Some timely information from a friendly IRS expert

April 10, 1995|By ROGER SIMON

Every year at this time, I interview one of America's most dapper and delightful G-men, Dominic J. LaPonzina, the IRS public affairs officer for Maryland and the District of Columbia.

LaPonzina, 43, is a graduate of Calvert Hall High School, Towson State and Johns Hopkins.

This year I asked him the tax questions that are uppermost on the minds of most people:

O. J. Simpson is in jail. Does he have to pay taxes?

"Everyone has to pay taxes if they have earnings," LaPonzina said. "They are also entitled to deductions."

Could O. J. take Kato as a dependent?

"He could if Kato met the five tests: He has to be a U.S. citizen, he has to earn less than $2,450 unless he is a full-time student, he can't have filed a tax return himself, O. J. Simpson must have provided more than half of his support and the person must be a relative, with this exception: A person who lives in your home as a family member for the entire year can also be considered a dependent, but the relationship cannot violate local law."

What is the marriage tax?

"The standard deduction for a single person is $3,800. Two people living together, therefore, could take a combined deduction of $7,600.

"But the standard deduction for a married couple filing jointly is only $6,350."

So the government encourages people to live in sin rather than to marry?

"Well, let's just say that Congress has been looking at this issue."

The government discourages marriage!

"I would hope someone doesn't predicate their inclination to get married solely on tax advantages or disadvantages."

So you believe in love?

"I'd like to."

I hear IRS Commissioner Margaret Milner Richardson is a fox. True or false?

"She's a very nice lady and an excellent commissioner."

Are those computerized tax programs you can buy for your home computer any good?

"Some are good; some are bad. Some have problems, glitches. But some are very good. I can't endorse product names, but their overall value is that computer-prepared returns invariably provide more accurate returns than the old pencil and paper."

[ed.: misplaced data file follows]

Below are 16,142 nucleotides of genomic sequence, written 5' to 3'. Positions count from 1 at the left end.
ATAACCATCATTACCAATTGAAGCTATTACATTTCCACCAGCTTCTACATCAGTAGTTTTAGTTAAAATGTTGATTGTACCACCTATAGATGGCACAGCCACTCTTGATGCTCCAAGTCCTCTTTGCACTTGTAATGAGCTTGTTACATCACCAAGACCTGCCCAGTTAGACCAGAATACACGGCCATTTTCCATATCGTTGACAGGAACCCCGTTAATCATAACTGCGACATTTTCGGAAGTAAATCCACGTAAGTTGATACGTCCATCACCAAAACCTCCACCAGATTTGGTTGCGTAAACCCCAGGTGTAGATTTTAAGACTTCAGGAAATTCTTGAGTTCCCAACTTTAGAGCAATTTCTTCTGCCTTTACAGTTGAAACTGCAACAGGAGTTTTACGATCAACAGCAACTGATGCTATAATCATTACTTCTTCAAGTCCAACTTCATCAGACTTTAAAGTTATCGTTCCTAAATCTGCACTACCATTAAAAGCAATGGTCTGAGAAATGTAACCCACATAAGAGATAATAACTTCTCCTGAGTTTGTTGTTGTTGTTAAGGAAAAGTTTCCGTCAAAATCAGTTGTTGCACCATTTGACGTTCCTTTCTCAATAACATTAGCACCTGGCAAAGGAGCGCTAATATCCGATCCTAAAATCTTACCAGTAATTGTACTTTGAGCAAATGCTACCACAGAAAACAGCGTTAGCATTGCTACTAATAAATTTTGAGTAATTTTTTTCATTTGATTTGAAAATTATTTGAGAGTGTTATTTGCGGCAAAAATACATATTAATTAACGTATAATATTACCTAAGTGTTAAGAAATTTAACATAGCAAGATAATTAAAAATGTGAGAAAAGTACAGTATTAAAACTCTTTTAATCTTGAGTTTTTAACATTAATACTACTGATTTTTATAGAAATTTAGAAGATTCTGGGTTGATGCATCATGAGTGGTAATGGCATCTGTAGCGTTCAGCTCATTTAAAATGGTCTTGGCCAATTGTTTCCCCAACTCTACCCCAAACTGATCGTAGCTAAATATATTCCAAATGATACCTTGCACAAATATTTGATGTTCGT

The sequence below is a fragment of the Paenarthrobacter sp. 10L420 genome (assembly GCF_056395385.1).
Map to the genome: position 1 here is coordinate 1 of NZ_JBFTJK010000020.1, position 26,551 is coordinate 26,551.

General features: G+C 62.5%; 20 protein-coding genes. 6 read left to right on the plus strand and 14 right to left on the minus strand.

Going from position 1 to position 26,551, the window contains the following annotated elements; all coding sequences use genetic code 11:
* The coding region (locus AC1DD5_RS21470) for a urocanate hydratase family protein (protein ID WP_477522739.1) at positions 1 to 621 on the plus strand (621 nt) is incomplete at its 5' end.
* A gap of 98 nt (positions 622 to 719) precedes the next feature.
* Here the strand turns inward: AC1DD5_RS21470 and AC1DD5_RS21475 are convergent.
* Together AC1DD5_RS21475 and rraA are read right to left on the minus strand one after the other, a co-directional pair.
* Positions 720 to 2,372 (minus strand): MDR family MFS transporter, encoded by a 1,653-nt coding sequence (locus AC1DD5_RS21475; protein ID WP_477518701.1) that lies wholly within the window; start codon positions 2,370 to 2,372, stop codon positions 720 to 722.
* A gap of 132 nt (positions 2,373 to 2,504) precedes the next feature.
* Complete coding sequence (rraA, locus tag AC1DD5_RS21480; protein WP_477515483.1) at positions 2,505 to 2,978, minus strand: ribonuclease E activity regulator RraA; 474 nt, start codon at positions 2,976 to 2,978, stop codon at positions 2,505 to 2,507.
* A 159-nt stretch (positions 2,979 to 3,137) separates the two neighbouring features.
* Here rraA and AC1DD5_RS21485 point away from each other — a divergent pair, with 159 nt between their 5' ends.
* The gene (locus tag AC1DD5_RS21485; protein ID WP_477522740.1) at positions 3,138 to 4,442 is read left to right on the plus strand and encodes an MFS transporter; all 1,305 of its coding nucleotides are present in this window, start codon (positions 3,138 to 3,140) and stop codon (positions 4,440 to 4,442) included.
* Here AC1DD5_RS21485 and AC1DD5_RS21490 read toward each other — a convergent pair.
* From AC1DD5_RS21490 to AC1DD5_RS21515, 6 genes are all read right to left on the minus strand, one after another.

"The biggest problem with returns is math mistakes. People don't add or subtract properly or work out percentages properly. The computer programs minimize that because they use a calculator.

"Also, people enter numbers on the wrong line. They will put their interest income on the dividend income line, for instance. Computer programs produce a prompt that you answer in order. Also, computer programs print out neat and legible returns and give taxpayers a good record they can save on their hard drives."

There are rumors that you don't have to file by April 15 this year.

"This year, the deadline is not April 15 but April 17, because April 15 is a Saturday."

Will this make any difference?

"If you are the kind of person who was up the night before typing the term paper because it was due the next day or the person who goes to the MVA on the last day to renew your tags, this will help you."

How many people forget to sign their returns?

"About 1 to 2 percent don't sign. Since my district has 2.6 million returns, 1 percent is 26,000 people."

Is it possible to send all your money to the government every year and just ask them to return what you should keep?

"No. I doubt they would do it. We would need more information."

Could I pay my taxes in pennies?

"It's conceivable you could, but it is not something we encourage. We wouldn't send you a refund in pennies."

Fair enough. What is the average refund?

"The average federal return is about $1,000."

Quick, how many pennies is that?

"One hundred thousand."

Spell potato.


Spell Kato.


Wrong! It's P-O-T-A-T-O.

"Ha, ha, ha."

Thank you.

"Thank you."

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